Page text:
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DAVIDSON V. NEW ORLEANS, 96 U. S. 97 (1878)

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U.S. Supreme Court

Davidson v. New Orleans, 96 U.S. 97 (1878)

Davidson v. New Orleans

96 U.S. 97

Syllabus

An assessment of certain real estate in New Orleans for draining the swamps of that City was resisted in the State courts, and by writ of error brought here on the ground that the proceeding deprives the owner of his property without due process of law.

1. The origin and history of this provision of the Constitution, as found in Magna Charta and in the Fifth and Fourteenth Amendments to the Constitution of the United States considered.

2. The Court suggests the difficulty and danger of attempting an authoritative definition of what it is for a State to deprive a person of life, liberty, or property without due process of law within the meaning of the Fourteenth Amendment, and holds that the annunciation of the principles which govern each case as it arises is the better mode of arriving at a sound definition.

3. This Court has heretofore decided that due process of law does not in all cases require a resort to a court of justice to assert the rights of the public against the individual, or to impose burdens upon his property for the public use. Murray's Lessee et al. v. Hoboken Land and Improvement Company, 18 How. 272, and McMillan v. Anderson, 95 U. S. 37.

4. In the present case, the court holds that it is due process of law within the meaning of the Constitution when the statute requires that such a burden, or the fixing of a tax or assessment before it becomes effectual, must be submitted to a court of justice, with notice to the owners of the property, all of whom have the right to appear and contest the assessment.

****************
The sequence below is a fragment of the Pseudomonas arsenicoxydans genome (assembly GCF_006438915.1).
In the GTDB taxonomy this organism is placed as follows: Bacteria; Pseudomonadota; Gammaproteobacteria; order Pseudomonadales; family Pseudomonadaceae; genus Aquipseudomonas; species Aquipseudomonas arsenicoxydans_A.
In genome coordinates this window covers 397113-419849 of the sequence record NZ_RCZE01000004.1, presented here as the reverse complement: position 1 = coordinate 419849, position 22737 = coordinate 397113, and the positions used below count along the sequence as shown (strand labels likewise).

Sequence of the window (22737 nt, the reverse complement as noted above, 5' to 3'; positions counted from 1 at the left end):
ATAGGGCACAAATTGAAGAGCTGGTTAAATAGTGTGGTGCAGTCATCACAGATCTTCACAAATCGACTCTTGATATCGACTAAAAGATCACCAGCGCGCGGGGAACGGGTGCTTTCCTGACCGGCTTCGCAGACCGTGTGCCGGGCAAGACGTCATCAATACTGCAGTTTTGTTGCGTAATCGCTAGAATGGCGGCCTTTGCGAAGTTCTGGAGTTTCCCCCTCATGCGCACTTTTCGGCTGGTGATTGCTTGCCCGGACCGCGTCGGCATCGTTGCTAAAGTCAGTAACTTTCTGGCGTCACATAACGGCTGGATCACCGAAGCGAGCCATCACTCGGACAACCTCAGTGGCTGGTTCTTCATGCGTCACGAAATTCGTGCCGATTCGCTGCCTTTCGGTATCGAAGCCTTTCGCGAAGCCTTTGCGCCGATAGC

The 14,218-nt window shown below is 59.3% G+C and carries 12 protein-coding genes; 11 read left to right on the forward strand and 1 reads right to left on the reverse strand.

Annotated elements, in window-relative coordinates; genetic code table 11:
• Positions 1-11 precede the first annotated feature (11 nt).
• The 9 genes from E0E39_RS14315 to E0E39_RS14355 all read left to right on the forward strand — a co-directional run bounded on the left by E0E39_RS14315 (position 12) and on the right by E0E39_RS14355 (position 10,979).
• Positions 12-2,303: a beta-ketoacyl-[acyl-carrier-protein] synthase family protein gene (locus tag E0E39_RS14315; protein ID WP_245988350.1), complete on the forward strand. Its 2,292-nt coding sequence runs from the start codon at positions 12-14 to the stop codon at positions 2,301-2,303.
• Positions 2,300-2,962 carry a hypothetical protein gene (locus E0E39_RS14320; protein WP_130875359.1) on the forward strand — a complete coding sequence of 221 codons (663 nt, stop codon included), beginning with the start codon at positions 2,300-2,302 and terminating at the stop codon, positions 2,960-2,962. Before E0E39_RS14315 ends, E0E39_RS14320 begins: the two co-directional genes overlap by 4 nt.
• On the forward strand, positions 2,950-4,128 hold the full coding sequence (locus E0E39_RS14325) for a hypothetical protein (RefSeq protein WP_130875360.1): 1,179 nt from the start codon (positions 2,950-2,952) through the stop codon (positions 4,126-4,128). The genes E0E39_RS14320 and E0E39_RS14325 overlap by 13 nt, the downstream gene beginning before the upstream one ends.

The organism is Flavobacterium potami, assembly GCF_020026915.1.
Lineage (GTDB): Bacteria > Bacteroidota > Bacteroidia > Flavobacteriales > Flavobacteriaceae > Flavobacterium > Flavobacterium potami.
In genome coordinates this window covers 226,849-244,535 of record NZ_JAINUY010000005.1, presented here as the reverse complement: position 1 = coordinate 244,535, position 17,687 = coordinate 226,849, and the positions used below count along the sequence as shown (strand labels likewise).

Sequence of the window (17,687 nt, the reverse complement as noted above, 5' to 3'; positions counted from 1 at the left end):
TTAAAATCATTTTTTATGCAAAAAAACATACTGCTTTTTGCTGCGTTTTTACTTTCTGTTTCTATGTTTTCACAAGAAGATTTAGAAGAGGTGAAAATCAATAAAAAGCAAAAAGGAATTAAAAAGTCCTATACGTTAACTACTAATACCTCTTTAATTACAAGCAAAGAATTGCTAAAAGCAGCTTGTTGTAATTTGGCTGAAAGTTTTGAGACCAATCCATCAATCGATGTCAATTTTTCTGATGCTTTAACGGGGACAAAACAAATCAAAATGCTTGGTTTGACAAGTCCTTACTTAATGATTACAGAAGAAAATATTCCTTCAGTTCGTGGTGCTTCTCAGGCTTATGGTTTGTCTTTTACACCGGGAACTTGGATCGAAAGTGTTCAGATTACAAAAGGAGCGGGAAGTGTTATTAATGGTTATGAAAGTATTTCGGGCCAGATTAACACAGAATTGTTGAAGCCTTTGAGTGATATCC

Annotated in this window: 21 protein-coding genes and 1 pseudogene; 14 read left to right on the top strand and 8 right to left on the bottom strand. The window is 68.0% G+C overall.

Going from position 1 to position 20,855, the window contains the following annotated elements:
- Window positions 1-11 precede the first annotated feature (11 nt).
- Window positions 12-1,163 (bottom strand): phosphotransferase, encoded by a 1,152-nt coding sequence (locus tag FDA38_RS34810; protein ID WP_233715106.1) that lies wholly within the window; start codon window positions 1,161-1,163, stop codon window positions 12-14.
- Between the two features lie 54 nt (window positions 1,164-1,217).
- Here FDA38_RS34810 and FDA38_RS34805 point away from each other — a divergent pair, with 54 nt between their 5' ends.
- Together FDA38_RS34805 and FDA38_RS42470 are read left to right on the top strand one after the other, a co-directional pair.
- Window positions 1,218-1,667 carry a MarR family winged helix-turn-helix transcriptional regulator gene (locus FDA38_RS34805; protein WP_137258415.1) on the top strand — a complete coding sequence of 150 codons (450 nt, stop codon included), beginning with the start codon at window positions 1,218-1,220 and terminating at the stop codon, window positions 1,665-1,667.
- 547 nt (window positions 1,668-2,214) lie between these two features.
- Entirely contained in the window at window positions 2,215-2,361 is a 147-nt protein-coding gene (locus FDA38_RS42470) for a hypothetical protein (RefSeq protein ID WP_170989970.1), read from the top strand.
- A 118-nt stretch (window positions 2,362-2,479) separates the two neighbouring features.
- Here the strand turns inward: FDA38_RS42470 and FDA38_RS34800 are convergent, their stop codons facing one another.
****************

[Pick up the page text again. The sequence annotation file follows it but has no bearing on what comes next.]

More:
5. Neither the corporate agency by which the work is done, the excessive price which the statute allows therefor, nor the relative importance of the work to the value of the land assessed, nor the fact that the assessment is made before the work is done, nor that the assessment is unequal as regards the benefits conferred, nor that personal judgments are rendered for the amount assessed are matters in which the state authorities are controlled by the Federal Constitution.

On the 7th of December, 1871, the petition of the City of New Orleans and the administrators thereof was filed in the Seventh District Court for the Parish of Orleans, setting forth an assessment on certain real estate, made under the statutes of Louisiana, for draining the swamp lands within the parishes of Carroll and Orleans; and asking that the assessment should be homologated by the judgment of the court. The estate of John Davidson was assessed for various parcels in different places for about $50,000. His widow and testamentary executrix appeared in that court and filed exceptions to the assessment, and the court refused the order of homologation, chanroblesvirtualawlibrary

Page 96 U. S. 98

and set aside the entire assessment, with leave to the plaintiffs to present a new tableau.

On appeal from this decree, the Supreme Court of Louisiana reversed it, and ordered the dismissal of the oppositions, and decreed that the assessment roll presented be approved and homologated, and that the approval and homologation so ordered should operate as a judgment against the property described in the assessment roll, and also against the owner or owners thereof. Mrs. Davidson then sued out the writ of error by which this judgment is now brought here for review. chanroblesvirtualawlibrary

Page 96 U. S. 99





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